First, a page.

“The Westlink M7 cycleway added $60 million to the cost of that project, a legacy of the former roads minister Carl Scully.”

As a cyclist, my first reaction was anger, that one of the few places in Sydney that might get to effective cycle access is being targeted. But then I wondered why it is that the cyclist lobby seems to have so much success with getting a lot of money spent on long distance cycling solutions. Most people agree that the trips most likely to be replaced by cycle trips (going by what happens in cities where cycling is prevalent) are short trips of 1-5 km or so (here’s a typical example from an inner city Council website).

To improve the chances of people taking short trips, councils need to think imaginatively about marking out quiet, relatively flat streets as cycle safe places, with footpaths marked out as appropriate for cycling in places where the roads are just too dangerous. I’ve ridden on this path a few times, which is a good example (although not especially useful for transport compared with recreation).

But in Sydney as it is today, with a cycle route almost always involving some serious traffic at some point, the people who are most likely to cycle on the roads are the ones who really want to. They are also the cyclists who would really love a long distance ride, that lets them get up a good speed, without having to give way to pedestrians every 20 metres or so. And until we get cycle paths that less brave cyclists can use, they are going to be the main people putting the real effort into campaigning for better access.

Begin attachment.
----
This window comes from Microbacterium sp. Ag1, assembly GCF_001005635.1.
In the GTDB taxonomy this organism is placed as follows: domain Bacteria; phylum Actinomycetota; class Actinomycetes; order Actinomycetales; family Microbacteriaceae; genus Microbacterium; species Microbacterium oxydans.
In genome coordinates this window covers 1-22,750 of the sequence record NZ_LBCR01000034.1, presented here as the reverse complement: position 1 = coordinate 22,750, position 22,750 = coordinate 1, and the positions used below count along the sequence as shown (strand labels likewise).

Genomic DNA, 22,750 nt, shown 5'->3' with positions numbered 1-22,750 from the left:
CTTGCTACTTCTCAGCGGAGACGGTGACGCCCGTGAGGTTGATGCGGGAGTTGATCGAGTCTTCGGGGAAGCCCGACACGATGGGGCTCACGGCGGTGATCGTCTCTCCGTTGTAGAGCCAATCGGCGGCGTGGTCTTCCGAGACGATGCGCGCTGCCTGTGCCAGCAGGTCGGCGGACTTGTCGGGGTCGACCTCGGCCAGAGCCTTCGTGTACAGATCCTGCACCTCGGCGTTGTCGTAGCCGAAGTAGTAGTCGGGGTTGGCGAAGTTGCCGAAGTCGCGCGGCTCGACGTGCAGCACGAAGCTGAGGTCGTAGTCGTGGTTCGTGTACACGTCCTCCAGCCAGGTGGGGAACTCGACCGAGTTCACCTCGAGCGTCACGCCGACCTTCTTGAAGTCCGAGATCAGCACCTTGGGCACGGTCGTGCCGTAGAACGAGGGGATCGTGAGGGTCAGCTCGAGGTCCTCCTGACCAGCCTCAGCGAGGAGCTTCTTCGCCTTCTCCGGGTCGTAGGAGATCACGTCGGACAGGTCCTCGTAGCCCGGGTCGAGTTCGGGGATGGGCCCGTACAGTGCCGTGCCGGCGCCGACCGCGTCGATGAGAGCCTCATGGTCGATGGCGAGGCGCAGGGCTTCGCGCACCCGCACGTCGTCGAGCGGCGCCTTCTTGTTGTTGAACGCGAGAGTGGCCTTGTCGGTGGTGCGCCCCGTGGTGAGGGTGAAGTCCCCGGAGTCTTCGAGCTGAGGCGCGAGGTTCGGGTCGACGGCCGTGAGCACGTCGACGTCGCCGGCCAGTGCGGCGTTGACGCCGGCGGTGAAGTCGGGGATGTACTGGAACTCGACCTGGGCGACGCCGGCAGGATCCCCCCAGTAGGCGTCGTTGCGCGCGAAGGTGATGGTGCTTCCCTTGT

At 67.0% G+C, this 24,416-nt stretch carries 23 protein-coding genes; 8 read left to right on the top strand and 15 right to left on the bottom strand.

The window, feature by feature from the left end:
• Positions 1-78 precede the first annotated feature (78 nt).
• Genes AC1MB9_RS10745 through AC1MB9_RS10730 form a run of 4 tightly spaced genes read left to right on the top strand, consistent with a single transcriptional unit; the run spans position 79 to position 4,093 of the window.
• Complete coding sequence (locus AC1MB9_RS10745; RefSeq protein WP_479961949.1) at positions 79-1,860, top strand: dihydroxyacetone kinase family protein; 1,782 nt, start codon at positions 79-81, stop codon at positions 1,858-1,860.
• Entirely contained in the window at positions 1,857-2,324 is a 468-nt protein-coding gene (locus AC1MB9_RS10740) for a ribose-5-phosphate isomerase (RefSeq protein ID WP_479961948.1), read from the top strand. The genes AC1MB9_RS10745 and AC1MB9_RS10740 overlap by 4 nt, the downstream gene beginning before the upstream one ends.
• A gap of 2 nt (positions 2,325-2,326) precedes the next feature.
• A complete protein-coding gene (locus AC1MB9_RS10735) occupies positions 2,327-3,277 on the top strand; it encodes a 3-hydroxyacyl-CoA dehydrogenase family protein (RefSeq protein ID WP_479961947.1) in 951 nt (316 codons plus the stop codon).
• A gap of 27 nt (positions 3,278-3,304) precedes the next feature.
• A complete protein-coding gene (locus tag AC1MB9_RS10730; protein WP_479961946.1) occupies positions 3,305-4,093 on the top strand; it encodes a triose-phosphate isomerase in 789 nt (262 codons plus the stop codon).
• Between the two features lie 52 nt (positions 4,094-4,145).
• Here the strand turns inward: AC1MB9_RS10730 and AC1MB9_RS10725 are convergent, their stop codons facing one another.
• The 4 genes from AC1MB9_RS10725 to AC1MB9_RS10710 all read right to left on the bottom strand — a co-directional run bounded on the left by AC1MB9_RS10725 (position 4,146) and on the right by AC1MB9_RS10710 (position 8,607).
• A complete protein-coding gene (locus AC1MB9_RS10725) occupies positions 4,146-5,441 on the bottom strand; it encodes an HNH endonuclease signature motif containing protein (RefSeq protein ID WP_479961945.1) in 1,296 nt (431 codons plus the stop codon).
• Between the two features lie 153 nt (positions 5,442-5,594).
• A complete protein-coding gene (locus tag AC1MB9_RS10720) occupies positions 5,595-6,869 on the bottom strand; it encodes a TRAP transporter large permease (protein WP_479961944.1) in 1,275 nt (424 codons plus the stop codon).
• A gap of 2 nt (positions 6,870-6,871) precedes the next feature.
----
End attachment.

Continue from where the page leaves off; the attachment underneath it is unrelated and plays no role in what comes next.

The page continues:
In my ideal Sydney, there would be good cycle routes that I could happily take my children on all over Sydney. But the situation today is nowhere near that. It really annoys me that the NRMA is campaigning to stop spending money on cycle transport. The NRMA is implicitly saying that if you stop spending money on cycle paths, it would instead be spent on roads. And they may be right, the budgeting processes of any large organisation are rarely logical.  But if we as taxpayers have a set amount of money to spend on cycling, I wonder if we’re spending it in the most effective way. Would it be more effective if it was spent on smaller projects dotted around the whole of Sydney?